The third and final path is the one that we’ve seen a lot of lately: Buying more content that is relevant to more subscribers. Streamers with access to sophisticated AI data analysis know the kinds of content that their subscribers want—they just have to purchase it. It’s a more cost-effective and immediate way to solve the subscription growth/loss problem.

MGM and its Epix television network will give Amazon rights to over 20,000 films, television series and other content for its Prime streaming service. (Netflix, in comparison, has 15,000 titles.) Sheer numbers are only part of the story, though. Warner Bros. Discovery will marry HBO Max’s prestige dramas with the Discovery Channel’s documentaries, a nice combination that provides audiences with complementary content.

Disney bought 21st Century Fox in 2019 with the same synergies in mind. Comcast bought Sky to bring together American and European programming. And Univision bought Televisa to create a consolidated Spanish-language media titan. Many of these newly combined companies are especially interesting because they didn’t originally set out to focus on video streaming—and yet, they’re aggressively competing in that space.

That prompts the question: how are these giants going to sell subscribers on their content?

The answer, like many answers in the tech world, comes from data.

Managing the Data
Even before this period of mergers and acquisitions began, M&E companies maintained deep data lakes of viewing habits, user and payment info, support tickets from CRMs, quality of experience, and lifecycle marketing campaigns—but they still struggled with having strong data management strategies in place to organize all of that information.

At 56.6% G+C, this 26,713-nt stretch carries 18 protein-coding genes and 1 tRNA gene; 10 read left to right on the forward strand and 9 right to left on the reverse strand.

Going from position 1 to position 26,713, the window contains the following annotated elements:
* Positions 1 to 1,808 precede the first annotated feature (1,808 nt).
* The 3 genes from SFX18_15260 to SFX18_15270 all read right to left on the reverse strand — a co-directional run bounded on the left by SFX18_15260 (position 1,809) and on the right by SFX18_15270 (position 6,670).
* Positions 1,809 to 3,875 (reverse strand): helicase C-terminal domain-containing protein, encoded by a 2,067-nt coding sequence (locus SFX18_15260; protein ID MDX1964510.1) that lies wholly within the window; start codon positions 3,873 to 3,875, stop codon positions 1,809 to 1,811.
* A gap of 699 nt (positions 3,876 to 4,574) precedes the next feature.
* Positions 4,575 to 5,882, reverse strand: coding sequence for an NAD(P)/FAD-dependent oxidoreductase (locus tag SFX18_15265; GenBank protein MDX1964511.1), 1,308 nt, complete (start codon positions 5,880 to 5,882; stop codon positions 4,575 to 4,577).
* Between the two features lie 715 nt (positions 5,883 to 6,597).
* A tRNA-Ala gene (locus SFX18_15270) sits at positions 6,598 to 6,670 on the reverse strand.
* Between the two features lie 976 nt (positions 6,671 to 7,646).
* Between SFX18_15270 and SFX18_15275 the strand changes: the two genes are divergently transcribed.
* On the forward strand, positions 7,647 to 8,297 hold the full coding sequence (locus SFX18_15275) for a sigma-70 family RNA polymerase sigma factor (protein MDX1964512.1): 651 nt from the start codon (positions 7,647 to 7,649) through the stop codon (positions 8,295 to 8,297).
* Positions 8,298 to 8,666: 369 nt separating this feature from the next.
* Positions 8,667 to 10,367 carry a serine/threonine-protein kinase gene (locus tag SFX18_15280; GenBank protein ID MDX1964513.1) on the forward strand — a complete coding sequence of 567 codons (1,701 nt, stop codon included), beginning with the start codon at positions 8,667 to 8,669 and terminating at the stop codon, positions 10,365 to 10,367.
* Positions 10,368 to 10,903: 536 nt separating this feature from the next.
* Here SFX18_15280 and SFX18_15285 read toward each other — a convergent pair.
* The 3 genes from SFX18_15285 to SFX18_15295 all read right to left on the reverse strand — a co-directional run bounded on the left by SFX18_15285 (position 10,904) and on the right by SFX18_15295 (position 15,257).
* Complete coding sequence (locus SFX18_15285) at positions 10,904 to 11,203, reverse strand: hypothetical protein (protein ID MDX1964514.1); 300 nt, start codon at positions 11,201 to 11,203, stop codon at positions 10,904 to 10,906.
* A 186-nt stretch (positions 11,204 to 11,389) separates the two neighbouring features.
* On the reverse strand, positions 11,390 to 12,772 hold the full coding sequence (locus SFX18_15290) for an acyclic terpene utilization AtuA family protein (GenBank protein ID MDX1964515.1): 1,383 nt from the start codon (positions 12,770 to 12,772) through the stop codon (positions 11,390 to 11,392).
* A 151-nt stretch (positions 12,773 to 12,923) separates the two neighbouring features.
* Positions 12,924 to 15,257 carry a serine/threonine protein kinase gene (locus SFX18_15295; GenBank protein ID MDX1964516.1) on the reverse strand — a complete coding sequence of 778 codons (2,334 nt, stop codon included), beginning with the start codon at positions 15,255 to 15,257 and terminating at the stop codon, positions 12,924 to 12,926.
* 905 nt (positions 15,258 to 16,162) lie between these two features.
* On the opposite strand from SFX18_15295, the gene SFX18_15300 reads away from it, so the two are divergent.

All this data creates troves of insights for streaming companies. But companies lack the tools to be able to consolidate it, analyze it, and take action against it. A specific example is marketing teams lacking the tools to conduct proper A/B testing on actionable data that their data scientist teams produce. Often, their data comes from different silos that aren’t integrated. Even if it’s sorted, manyM&E companies lack the solutions to create actionable intelligence from this data.

AI, in contrast, can tackle those problems. Data management through AI leads to insights in real time, unifying disparate strands of data and information and creating more opportunities to increase revenues as the market shifts. Every M&E company already knows that AI is the best way to assign value to content, original or not. That makes it easier to produce, acquire, or license programming that will generate subscriptions and reduces the risk of delivering unpopular shows that will drive folks away.

The pace of mergers and acquisitions in M&E has made one thing very clear: The arms race for the best content is on. Harnessing the latest innovations in AI to manage data and uncover impactful insights is the best way to meaningfully grow your content libraries.

Andrew Thompson is Senior Vice President of Sales & Marketing at Symphony MediaAI.

Andrew Thompson is Senior Vice President of Sales & Marketing at Symphony MediaAI.